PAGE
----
Why celebrate like we do?

It's been pretty much non-stop celebration for me in the last two days because of the two impending major festivals coming up - the Winter Solstice and Christmas. And there goes my weekend because of the dining and partying. Did I really enjoy it? To be honest, not really. 'Eating, drinking, playing, merry-making' does not excite me. I particularly question the wisdom and meaning of senselessly stuffing ourselves with excessive food on certain days of the years.

In his blog published today, Justin Rowlatt of the BBC also raised a similar question. In this blog, he examined the relationship between the food we eat and the threat of a food crisis. He began by reminding those who are enjoying their Christmas dinner that one in six of the world's population will go hungry this year. He went on to point out that there are two causes of the problem. First, much of the food has been used for producing bio-fuel. Second, even more food has been used to feed the animals we eat. With the developing countries becoming richer and the world population growing, the second factor is getting increasingly more critical. The obvious problem here is that while we will need much less food if people stop eating meat, it is very difficult to get people to change their diet.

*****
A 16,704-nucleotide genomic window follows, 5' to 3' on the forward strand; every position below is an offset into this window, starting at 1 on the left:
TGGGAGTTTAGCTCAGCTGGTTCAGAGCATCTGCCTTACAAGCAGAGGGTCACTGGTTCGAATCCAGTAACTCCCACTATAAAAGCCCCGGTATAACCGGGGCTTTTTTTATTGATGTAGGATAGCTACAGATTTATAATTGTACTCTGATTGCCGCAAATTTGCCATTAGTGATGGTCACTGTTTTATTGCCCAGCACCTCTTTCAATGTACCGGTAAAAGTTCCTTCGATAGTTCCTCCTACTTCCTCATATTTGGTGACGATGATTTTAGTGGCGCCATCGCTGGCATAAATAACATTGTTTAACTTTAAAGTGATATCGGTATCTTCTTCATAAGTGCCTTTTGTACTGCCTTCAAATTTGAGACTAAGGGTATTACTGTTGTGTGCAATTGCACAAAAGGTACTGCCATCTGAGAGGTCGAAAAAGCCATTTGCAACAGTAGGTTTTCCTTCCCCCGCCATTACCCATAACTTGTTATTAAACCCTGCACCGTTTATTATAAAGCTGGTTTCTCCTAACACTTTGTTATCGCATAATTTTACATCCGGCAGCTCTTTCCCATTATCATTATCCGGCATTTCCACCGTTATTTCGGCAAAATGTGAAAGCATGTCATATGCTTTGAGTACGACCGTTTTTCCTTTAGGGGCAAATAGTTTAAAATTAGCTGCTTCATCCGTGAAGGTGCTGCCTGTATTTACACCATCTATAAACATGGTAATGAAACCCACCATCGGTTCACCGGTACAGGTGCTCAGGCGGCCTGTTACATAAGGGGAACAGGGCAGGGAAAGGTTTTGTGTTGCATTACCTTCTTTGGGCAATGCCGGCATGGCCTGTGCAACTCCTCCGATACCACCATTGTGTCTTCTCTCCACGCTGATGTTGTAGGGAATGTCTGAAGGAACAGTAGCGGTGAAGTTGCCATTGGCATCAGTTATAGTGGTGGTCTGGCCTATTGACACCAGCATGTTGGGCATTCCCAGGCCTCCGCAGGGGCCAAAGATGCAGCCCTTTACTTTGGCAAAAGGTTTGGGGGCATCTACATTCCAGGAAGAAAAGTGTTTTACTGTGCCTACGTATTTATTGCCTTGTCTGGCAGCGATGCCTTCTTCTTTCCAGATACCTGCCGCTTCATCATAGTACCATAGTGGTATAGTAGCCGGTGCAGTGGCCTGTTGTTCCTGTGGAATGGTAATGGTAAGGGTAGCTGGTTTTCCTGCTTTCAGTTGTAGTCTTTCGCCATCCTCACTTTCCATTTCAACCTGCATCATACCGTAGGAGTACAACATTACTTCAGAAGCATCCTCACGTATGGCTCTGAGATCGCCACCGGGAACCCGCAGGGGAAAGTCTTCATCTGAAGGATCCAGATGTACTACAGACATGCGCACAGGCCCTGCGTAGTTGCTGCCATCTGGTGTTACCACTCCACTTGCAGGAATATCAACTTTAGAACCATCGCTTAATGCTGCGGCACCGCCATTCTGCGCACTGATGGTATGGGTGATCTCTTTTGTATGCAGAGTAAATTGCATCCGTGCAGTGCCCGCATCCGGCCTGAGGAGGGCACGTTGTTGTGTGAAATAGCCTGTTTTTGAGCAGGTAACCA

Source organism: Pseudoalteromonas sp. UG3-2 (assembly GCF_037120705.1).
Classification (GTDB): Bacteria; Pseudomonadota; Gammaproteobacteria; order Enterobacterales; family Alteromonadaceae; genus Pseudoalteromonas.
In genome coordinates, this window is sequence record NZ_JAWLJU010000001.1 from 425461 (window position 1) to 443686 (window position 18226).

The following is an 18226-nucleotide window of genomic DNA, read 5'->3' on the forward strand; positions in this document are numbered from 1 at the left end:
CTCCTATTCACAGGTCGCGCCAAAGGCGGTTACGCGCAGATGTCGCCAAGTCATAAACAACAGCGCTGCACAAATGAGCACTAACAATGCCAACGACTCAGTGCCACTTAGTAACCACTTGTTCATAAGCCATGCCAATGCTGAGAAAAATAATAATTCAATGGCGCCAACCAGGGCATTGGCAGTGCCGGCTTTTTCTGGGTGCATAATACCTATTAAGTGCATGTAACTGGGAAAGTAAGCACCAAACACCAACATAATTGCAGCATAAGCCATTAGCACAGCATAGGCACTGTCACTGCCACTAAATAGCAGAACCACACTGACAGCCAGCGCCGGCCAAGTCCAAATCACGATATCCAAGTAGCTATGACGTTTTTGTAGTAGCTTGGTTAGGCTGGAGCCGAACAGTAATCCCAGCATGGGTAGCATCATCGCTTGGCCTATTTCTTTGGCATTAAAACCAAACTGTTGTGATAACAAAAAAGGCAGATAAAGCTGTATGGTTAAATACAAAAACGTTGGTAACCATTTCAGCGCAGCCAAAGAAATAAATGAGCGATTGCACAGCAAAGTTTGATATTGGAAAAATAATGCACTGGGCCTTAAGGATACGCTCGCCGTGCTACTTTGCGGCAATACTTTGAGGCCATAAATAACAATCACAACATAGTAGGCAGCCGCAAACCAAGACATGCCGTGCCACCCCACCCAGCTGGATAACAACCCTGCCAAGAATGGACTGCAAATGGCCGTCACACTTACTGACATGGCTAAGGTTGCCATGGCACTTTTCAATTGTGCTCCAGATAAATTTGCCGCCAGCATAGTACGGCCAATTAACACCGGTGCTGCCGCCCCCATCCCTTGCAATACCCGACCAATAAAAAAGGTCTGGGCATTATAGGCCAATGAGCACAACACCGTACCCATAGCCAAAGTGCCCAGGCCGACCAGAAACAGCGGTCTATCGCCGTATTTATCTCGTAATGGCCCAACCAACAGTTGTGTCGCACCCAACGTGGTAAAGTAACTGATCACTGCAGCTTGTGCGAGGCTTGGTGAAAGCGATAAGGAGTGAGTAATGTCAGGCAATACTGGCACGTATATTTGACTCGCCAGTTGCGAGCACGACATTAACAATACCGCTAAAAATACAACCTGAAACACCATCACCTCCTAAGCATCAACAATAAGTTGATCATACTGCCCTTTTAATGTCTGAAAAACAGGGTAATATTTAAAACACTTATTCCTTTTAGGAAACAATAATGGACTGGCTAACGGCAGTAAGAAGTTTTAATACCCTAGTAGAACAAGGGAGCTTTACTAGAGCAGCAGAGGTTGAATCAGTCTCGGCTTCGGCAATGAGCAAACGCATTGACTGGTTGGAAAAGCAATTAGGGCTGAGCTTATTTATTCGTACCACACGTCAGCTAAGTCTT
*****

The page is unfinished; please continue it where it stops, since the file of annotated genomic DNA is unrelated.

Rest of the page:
Justin Rowlatt has two reasonable suggestions: First, eat less meat. Second, actually eat the stuff you buy (rather than waste it). And here is his festive challenge:

"I want you to craft that limp carrot, half-eaten packet of cheese and the remains last night's pizza into a delicious Christmas spread. It has to be possible to rustle up something palatable... doesn't it?"

Are you ready to take it up?

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